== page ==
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January 8, 2010

Advice for New Book Clubs, Part 2

Posted by webmaster
We're continuing with our series of book club wit and wisdom --- words of advice for those looking to launch a reading group, from veteran members willing to share what has worked for them and what hasn't. Today we hear from Joan Leader of the 14-year-old NJABC (Not Just Another Book Club), Ann Maxwell of the BonBons Book Club in North Carolina and Peggy Jebavy, Information Specialist at the Pungo-Blackwater Library in Virginia.

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Advice for New Book Clubs

Joan Leader Says:

We are in the midst of our 14th year and enjoying each meeting, so I guess we must be doing something right. We meet once a month, on the fourth Thursday of the month for lunch. There are 15 members in our group, so it's only necessary to host one meeting about every year and a half, not too big an undertaking! We average about 12 women at each meeting and while we encourage everyone to read the book selection (duh!), we invite those who haven't read it to come anyway. I read about a group that doesn't allow you to come unless you've read the book, and that turned me off completely. It's a book club, not brain surgery!

We ask our members to bring in book selections each month, and then we pick the books for the next two months. The hostess acts as the facilitator for the meeting, and she tries to get information on the author, questions about the book and any other material she can find.

Our last book was The Help, and the discussion was phenomenal. We're all women who lived through the civil rights movement and school segregation so there were loads of stories to share. We discussed the book for about an hour and fifteen minutes. Some books don't lend themselves to such great discussions, but each meeting is special.

I send an email notice to all the members after each meeting with information about the next book and a short synopsis of the gathering just concluded. We ask each member to notify the hostess on the Monday before the Thursday meeting to let her know if they'll be there. I also include any important news (births, weddings, graduations, etc) for the members and their families.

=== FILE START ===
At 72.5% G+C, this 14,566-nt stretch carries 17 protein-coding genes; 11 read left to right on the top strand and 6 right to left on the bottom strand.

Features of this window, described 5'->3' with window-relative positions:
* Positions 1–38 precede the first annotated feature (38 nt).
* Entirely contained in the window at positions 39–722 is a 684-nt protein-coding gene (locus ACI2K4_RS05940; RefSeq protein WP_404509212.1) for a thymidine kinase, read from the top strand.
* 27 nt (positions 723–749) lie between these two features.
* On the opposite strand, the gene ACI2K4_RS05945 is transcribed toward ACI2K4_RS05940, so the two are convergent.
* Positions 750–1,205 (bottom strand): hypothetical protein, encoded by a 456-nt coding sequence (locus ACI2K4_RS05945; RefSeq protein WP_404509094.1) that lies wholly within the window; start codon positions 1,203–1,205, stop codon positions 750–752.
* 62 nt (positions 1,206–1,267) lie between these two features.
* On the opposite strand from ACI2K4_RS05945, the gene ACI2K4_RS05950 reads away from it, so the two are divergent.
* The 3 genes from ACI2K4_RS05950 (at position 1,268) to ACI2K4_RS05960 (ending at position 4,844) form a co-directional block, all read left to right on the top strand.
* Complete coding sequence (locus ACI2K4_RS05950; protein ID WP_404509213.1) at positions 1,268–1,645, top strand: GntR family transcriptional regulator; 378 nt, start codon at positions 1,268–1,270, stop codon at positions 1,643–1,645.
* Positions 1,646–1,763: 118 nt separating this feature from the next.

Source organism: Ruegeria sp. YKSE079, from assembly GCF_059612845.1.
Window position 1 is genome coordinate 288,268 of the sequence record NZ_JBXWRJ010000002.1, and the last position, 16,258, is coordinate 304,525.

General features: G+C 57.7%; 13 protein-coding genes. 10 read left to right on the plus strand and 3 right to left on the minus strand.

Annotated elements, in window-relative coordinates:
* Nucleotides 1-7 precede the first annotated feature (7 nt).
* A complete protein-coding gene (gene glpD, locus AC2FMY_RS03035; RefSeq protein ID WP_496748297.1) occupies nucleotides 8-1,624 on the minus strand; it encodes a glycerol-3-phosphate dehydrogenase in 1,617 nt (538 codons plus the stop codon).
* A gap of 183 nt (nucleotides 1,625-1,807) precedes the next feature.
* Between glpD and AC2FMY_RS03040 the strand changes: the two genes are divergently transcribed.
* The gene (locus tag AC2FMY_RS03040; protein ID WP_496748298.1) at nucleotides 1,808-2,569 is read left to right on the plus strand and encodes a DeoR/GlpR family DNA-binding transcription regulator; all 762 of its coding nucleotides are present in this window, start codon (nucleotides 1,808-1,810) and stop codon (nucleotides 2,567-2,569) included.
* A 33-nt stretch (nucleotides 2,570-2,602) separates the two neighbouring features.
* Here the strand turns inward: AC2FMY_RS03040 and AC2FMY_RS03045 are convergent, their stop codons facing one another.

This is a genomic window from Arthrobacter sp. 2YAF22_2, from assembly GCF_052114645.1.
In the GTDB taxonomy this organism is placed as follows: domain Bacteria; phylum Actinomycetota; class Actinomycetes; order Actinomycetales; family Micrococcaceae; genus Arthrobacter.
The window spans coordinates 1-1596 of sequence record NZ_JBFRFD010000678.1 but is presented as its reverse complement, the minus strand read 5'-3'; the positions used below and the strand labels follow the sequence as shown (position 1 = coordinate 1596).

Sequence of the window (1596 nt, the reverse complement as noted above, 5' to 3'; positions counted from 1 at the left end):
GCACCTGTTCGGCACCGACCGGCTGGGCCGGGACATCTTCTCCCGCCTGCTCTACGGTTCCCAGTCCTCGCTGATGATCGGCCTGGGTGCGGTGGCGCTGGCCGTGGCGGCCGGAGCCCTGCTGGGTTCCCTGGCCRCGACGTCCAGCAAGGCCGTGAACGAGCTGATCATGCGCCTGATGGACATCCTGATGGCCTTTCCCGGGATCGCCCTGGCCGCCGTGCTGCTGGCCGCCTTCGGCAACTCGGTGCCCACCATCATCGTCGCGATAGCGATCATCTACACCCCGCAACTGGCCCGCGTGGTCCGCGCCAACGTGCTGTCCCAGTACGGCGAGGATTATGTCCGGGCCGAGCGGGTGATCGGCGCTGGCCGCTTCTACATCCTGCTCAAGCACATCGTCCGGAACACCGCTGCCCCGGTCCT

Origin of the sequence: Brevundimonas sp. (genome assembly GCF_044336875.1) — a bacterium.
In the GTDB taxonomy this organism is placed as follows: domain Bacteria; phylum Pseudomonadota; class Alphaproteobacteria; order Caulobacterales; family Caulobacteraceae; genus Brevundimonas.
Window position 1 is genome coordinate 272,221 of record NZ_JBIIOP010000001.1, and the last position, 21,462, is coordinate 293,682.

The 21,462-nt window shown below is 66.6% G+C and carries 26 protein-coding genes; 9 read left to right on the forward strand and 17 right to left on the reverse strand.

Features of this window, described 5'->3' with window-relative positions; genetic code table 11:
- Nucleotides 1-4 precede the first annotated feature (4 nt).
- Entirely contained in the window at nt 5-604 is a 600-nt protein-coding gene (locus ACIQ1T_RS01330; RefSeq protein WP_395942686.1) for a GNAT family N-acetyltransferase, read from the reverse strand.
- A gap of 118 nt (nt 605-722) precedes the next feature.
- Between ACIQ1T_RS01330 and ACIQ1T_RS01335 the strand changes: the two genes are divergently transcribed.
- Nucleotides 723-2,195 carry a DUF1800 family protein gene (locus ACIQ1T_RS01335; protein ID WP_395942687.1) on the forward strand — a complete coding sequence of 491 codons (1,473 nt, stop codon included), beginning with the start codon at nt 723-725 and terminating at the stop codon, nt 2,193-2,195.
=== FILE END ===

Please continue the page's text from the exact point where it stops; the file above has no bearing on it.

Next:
I also made and continue to update Rosters of Members, which I distribute on colored paper (easier to find) about once a year. I also keep a continuous list of the books we've read, as it continues to grow! ---Joan Leader

Ann Maxwell Says:

I would strongly suggest that:

1. Agree to have a standard meeting date, i.e., the first Thursday of the month. If you don't, you will spend all your time trying to find dates to meet everyone's "busy" schedules.

2. Assign a month to each of your members for the entire year. The member assigned to a particular month should read the book before she picks it as her selection for that month. You will avoid bad selections this way.

3. The member responsible for the next month's meeting should provide info on her selection at the end of the current meeting. That way, there is no down time in finding out the book selected for the following month.

4. It is difficult to engage everyone in conversation if your membership is over 10 people.

5. Meet at each other homes, or pick restaurants that are quieter and/or have rooms to meet. ---Ann Maxwell

Peggy Jebavy Says:

Every group is different with different goals and ideas of what they want. I took over a group at my library about 6 years ago. I had little direction as far as what to do. At first I sort of let the group run itself. I got their books in plenty of time at the library so each member could read the selection, but that's about all I did other than sitting in on their meetings. After watching them and listening to them for a few months, I began searching for reading guides. They needed direction for their discussions. I wasn't even reading the book at first, which now I do religiously.

Once a year or so, we look at a list of books, many that I take from what other groups are reading from various web sites including I ask members to bring in a favorite read that they think would work for the group as well. Of course, I have to make sure we have enough copies in various media to satisfy everyone in our group. It has grown to 20-25 people a month. We had a few choices that weren't particularly good for a discussion last year so I went over guidelines from other book groups about what makes a good discussion book with our group. Now we try to make sure our choices will create a lively discussion in the end.

I have begun to play around with our guides to shorten some of the questions which often seem long and redundant to make them more interesting for us. Don't get me wrong, we love the guides. It's just that some of them have five or six questions in one question and we felt they were often repeating the same thing. We've just tried to simplify the questions a little. Also, in the beginning the group expected me to read all the questions and then have them speak up to answer as they wished. I found (by accident once when I had an extremely sore throat) that with a group this size it works better to let them take turns reading the questions with the idea that everyone can give their opinion, and the reader doesn't necessarily have to answer at all. It helps keep the extraneous chatter to a minimum and gives everyone a feeling of ownership that is necessary, I think, to keep things flowing smoothly.

We also try to include some author chats via speakerphone. The group loves talking with authors! We've even had a couple here in person, but they were sponsored by the library for various other promotions. Judging from the size of our group and the length of time they have been together (more than 10 years), I think we've hit upon a winning formula at least for us.